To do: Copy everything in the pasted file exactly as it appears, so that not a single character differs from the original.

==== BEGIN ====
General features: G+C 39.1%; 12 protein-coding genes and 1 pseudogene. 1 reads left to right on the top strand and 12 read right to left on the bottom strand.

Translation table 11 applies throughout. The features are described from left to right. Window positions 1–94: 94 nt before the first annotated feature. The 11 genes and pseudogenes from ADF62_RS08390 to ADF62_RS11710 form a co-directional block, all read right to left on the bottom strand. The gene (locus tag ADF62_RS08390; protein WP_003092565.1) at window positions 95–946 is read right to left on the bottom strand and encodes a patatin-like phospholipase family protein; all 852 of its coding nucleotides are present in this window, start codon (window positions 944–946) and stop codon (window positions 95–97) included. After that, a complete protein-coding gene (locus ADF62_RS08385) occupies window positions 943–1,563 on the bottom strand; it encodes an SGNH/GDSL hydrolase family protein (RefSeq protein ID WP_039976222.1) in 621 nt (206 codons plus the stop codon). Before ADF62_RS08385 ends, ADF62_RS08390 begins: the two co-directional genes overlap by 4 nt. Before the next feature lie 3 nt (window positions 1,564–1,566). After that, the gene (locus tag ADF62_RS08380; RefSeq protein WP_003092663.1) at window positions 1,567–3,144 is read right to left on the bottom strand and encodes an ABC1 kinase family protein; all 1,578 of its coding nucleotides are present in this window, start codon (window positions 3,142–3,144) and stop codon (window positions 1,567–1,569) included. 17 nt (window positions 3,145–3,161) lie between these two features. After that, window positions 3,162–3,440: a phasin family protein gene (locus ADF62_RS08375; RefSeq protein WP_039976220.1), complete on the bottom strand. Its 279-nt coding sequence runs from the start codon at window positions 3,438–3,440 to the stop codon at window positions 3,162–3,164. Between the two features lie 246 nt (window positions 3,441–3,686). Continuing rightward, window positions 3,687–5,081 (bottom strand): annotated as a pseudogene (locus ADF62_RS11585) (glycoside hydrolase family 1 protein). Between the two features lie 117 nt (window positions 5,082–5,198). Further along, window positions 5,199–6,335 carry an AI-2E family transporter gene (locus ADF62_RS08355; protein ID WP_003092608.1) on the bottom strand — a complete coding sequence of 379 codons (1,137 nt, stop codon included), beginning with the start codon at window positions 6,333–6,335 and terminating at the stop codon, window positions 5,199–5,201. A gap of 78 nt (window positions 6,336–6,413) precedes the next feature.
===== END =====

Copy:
General features: G+C 39.1%; 12 protein-coding genes and 1 pseudogene. 1 reads left to right on the top strand and 12 read right to left on the bottom strand.

Translation table 11 applies throughout. The features are described from left to right. Window positions 1–94: 94 nt before the first annotated feature. The 11 genes and pseudogenes from ADF62_RS08390 to ADF62_RS11710 form a co-directional block, all read right to left on the bottom strand. The gene (locus tag ADF62_RS08390; protein WP_003092565.1) at window positions 95–946 is read right to left on the bottom strand and encodes a patatin-like phospholipase family protein; all 852 of its coding nucleotides are present in this window, start codon (window positions 944–946) and stop codon (window positions 95–97) included. After that, a complete protein-coding gene (locus ADF62_RS08385) occupies window positions 943–1,563 on the bottom strand; it encodes an SGNH/GDSL hydrolase family protein (RefSeq protein ID WP_039976222.1) in 621 nt (206 codons plus the stop codon). Before ADF62_RS08385 ends, ADF62_RS08390 begins: the two co-directional genes overlap by 4 nt. Before the next feature lie 3 nt (window positions 1,564–1,566). After that, the gene (locus tag ADF62_RS08380; RefSeq protein WP_003092663.1) at window positions 1,567–3,144 is read right to left on the bottom strand and encodes an ABC1 kinase family protein; all 1,578 of its coding nucleotides are present in this window, start codon (window positions 3,142–3,144) and stop codon (window positions 1,567–1,569) included. 17 nt (window positions 3,145–3,161) lie between these two features. After that, window positions 3,162–3,440: a phasin family protein gene (locus ADF62_RS08375; RefSeq protein WP_039976220.1), complete on the bottom strand. Its 279-nt coding sequence runs from the start codon at window positions 3,438–3,440 to the stop codon at window positions 3,162–3,164. Between the two features lie 246 nt (window positions 3,441–3,686). Continuing rightward, window positions 3,687–5,081 (bottom strand): annotated as a pseudogene (locus ADF62_RS11585) (glycoside hydrolase family 1 protein). Between the two features lie 117 nt (window positions 5,082–5,198). Further along, window positions 5,199–6,335 carry an AI-2E family transporter gene (locus ADF62_RS08355; protein ID WP_003092608.1) on the bottom strand — a complete coding sequence of 379 codons (1,137 nt, stop codon included), beginning with the start codon at window positions 6,333–6,335 and terminating at the stop codon, window positions 5,199–5,201. A gap of 78 nt (window positions 6,336–6,413) precedes the next feature.